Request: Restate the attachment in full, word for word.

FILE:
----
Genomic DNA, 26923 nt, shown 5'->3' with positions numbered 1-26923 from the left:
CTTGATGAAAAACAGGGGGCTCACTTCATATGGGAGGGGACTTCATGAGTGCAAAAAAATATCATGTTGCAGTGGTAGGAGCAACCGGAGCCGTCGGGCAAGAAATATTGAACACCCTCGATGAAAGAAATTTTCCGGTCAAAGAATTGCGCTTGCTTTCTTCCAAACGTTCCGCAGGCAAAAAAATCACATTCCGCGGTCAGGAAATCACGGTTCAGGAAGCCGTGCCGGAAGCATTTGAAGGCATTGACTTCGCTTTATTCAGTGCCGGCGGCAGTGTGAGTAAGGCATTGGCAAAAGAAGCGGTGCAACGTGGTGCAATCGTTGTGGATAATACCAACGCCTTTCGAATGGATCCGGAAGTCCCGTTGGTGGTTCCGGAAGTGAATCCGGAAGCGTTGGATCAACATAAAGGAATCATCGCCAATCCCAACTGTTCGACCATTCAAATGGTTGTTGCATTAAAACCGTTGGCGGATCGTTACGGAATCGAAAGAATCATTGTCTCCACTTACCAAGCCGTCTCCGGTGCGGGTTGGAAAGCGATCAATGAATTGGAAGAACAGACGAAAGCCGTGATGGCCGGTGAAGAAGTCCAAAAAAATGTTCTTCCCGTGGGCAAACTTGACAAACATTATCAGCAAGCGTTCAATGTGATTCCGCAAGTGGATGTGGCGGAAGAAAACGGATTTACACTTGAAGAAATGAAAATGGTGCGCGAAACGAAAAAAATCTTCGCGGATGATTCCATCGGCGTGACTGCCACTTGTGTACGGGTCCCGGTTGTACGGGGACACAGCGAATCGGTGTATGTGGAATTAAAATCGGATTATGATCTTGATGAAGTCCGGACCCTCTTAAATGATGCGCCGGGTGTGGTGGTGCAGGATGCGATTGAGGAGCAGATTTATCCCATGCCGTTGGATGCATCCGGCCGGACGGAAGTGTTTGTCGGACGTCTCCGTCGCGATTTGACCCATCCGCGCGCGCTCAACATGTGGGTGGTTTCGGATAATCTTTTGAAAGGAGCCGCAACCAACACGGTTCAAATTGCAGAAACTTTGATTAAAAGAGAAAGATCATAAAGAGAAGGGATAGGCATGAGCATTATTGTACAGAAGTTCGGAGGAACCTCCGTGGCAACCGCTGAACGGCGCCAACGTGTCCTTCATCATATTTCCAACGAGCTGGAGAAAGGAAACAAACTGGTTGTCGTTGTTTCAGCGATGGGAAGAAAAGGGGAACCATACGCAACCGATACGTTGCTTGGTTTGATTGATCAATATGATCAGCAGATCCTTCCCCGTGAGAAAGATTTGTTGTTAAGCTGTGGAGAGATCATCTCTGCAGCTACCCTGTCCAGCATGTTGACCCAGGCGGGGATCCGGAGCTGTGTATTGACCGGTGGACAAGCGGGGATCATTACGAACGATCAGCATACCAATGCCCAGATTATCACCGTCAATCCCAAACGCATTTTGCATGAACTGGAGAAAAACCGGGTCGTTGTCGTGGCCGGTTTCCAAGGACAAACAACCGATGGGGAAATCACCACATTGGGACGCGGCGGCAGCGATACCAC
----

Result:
Genomic DNA, 26923 nt, shown 5'->3' with positions numbered 1-26923 from the left:
CTTGATGAAAAACAGGGGGCTCACTTCATATGGGAGGGGACTTCATGAGTGCAAAAAAATATCATGTTGCAGTGGTAGGAGCAACCGGAGCCGTCGGGCAAGAAATATTGAACACCCTCGATGAAAGAAATTTTCCGGTCAAAGAATTGCGCTTGCTTTCTTCCAAACGTTCCGCAGGCAAAAAAATCACATTCCGCGGTCAGGAAATCACGGTTCAGGAAGCCGTGCCGGAAGCATTTGAAGGCATTGACTTCGCTTTATTCAGTGCCGGCGGCAGTGTGAGTAAGGCATTGGCAAAAGAAGCGGTGCAACGTGGTGCAATCGTTGTGGATAATACCAACGCCTTTCGAATGGATCCGGAAGTCCCGTTGGTGGTTCCGGAAGTGAATCCGGAAGCGTTGGATCAACATAAAGGAATCATCGCCAATCCCAACTGTTCGACCATTCAAATGGTTGTTGCATTAAAACCGTTGGCGGATCGTTACGGAATCGAAAGAATCATTGTCTCCACTTACCAAGCCGTCTCCGGTGCGGGTTGGAAAGCGATCAATGAATTGGAAGAACAGACGAAAGCCGTGATGGCCGGTGAAGAAGTCCAAAAAAATGTTCTTCCCGTGGGCAAACTTGACAAACATTATCAGCAAGCGTTCAATGTGATTCCGCAAGTGGATGTGGCGGAAGAAAACGGATTTACACTTGAAGAAATGAAAATGGTGCGCGAAACGAAAAAAATCTTCGCGGATGATTCCATCGGCGTGACTGCCACTTGTGTACGGGTCCCGGTTGTACGGGGACACAGCGAATCGGTGTATGTGGAATTAAAATCGGATTATGATCTTGATGAAGTCCGGACCCTCTTAAATGATGCGCCGGGTGTGGTGGTGCAGGATGCGATTGAGGAGCAGATTTATCCCATGCCGTTGGATGCATCCGGCCGGACGGAAGTGTTTGTCGGACGTCTCCGTCGCGATTTGACCCATCCGCGCGCGCTCAACATGTGGGTGGTTTCGGATAATCTTTTGAAAGGAGCCGCAACCAACACGGTTCAAATTGCAGAAACTTTGATTAAAAGAGAAAGATCATAAAGAGAAGGGATAGGCATGAGCATTATTGTACAGAAGTTCGGAGGAACCTCCGTGGCAACCGCTGAACGGCGCCAACGTGTCCTTCATCATATTTCCAACGAGCTGGAGAAAGGAAACAAACTGGTTGTCGTTGTTTCAGCGATGGGAAGAAAAGGGGAACCATACGCAACCGATACGTTGCTTGGTTTGATTGATCAATATGATCAGCAGATCCTTCCCCGTGAGAAAGATTTGTTGTTAAGCTGTGGAGAGATCATCTCTGCAGCTACCCTGTCCAGCATGTTGACCCAGGCGGGGATCCGGAGCTGTGTATTGACCGGTGGACAAGCGGGGATCATTACGAACGATCAGCATACCAATGCCCAGATTATCACCGTCAATCCCAAACGCATTTTGCATGAACTGGAGAAAAACCGGGTCGTTGTCGTGGCCGGTTTCCAAGGACAAACAACCGATGGGGAAATCACCACATTGGGACGCGGCGGCAGCGATACCAC